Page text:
And you want to tell me that what we needed was a “conference”? Nonsense.

What we need is corruption-fighting ACTION from government officials in their day-to-day work.

I hear you asking, “Mapwiya Muulupale, please guide them; what should they be doing?”

First step: they should realise and accept that the ACB was established for a reason. Therefore, whether the President, the Minister of Justice, the Attorney General (AG), or the Director of Public Prosecutions (DPP) like it, ACB should be allowed to lead in corruption-related incidences.

Too many cooks spoil the broth.

Look at it this way, if their fingers are in the corruption-busting pot, and we happen to lose the fight, is it going to be fair to blame the ACB? When literally every jack and jill had their noses deep in the pot?

No ways.

Conversely, now that Section 42 is gone (as soon as President Chakwera assents), I – who has been and is still the ACB’s most prominent supporter – will no longer tolerate excuses.

Parliament’s severing Section 42 umbilical cord to politicians means that a rogue president, via an ill-advised Minister of Justice, a supercilious AG and a conflicted DPP can no longer hold the ACB to ransom if the ACB performs and refuses to be held to ransom.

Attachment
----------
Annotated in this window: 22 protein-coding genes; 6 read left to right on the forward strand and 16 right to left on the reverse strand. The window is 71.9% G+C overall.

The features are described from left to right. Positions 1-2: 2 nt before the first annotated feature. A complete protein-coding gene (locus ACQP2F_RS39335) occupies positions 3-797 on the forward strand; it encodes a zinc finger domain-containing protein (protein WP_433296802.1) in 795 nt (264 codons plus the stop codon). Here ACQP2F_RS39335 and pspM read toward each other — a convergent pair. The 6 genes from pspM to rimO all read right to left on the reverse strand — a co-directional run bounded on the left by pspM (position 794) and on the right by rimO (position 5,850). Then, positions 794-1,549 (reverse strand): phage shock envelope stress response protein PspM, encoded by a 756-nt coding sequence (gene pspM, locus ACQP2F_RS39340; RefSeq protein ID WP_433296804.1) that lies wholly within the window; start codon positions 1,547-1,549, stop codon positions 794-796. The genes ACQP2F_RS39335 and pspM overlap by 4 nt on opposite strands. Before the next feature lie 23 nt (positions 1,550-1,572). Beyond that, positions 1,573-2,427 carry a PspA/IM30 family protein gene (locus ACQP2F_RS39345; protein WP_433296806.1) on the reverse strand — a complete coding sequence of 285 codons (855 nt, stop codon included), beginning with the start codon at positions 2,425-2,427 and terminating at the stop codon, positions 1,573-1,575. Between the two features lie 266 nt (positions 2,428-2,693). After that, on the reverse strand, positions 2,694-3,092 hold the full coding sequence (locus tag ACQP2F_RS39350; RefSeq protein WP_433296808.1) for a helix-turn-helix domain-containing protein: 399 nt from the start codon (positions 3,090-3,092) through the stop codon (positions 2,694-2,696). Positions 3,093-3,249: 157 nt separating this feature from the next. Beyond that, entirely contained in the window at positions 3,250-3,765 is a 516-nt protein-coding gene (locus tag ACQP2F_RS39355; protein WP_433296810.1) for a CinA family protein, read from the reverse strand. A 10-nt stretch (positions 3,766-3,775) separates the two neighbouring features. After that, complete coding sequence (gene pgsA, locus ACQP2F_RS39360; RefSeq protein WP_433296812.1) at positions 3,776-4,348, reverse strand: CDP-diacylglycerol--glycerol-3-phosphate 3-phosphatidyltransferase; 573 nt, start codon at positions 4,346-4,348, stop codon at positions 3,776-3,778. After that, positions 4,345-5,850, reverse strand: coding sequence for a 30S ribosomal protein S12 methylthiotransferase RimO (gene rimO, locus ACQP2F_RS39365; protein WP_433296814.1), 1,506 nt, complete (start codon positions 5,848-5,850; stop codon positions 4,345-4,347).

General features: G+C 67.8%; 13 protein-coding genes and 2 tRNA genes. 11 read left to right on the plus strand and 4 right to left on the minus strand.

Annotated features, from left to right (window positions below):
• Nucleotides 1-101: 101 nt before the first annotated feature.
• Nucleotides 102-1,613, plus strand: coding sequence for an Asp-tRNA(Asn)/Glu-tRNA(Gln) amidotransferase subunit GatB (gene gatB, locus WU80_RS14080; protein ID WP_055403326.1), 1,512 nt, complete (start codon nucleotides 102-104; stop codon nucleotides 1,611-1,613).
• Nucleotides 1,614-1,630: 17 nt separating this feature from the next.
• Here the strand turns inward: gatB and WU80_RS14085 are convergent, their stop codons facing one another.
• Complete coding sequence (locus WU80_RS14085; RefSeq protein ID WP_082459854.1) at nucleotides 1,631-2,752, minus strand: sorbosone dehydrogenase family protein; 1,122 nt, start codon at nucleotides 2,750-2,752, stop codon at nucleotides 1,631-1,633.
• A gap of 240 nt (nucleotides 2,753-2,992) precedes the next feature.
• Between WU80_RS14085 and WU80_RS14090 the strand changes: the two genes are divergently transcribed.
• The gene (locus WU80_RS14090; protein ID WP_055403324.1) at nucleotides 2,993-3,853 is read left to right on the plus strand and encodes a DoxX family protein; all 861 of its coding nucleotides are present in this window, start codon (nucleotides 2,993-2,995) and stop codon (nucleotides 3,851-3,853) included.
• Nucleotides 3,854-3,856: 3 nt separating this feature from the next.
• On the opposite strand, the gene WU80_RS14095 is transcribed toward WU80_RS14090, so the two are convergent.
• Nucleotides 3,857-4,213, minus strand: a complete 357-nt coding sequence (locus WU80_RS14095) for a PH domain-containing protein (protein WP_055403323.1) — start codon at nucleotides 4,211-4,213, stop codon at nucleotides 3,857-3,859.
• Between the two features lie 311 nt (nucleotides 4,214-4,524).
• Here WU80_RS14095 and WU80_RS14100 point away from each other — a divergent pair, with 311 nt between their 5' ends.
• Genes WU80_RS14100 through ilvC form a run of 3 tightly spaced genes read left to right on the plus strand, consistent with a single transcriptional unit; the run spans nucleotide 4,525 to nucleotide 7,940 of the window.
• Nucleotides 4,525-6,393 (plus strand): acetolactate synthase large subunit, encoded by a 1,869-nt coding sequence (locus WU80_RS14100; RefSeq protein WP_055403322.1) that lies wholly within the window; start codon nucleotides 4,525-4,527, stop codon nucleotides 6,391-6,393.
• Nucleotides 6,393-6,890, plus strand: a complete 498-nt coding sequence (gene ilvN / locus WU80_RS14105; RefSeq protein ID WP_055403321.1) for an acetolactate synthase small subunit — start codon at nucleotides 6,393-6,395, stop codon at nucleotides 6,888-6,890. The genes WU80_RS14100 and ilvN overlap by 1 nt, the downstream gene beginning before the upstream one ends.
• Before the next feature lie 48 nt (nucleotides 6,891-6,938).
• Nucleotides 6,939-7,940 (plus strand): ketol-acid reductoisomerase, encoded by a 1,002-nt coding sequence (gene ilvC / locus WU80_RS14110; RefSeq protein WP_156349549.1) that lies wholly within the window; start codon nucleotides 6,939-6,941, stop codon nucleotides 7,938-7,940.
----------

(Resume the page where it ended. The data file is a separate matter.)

Going forward, Malawians expect the ACB to:

a) clear its investigative backlog,
b) make new/further arrests in all arms of government,
c) prosecute unimpeded,
d) secure convictions, and
e) hand the jail keys over to me for dumping in the deepest part of Shire River.

These are the only five things we ask of the ACB. We have talked and conferred enough; it’s now action and more action.

Let me put it like this:

“Dear Madame ACB DG,

Our patience is wearing thin. We want no more excuses. Please give us results because corruption is our biggest enemy; honestly, it should not be welcome here. By the way, do not restrict yourself to timeframes.

Corruption continued even after the NCA’s cut-off point. Investigate capital assets received and significant inward bank transfers after the Brits cut-off date. And trust me, you will net truckloads. Akuba anatansa (it was a free for all).

……impatiently waiting…

At your service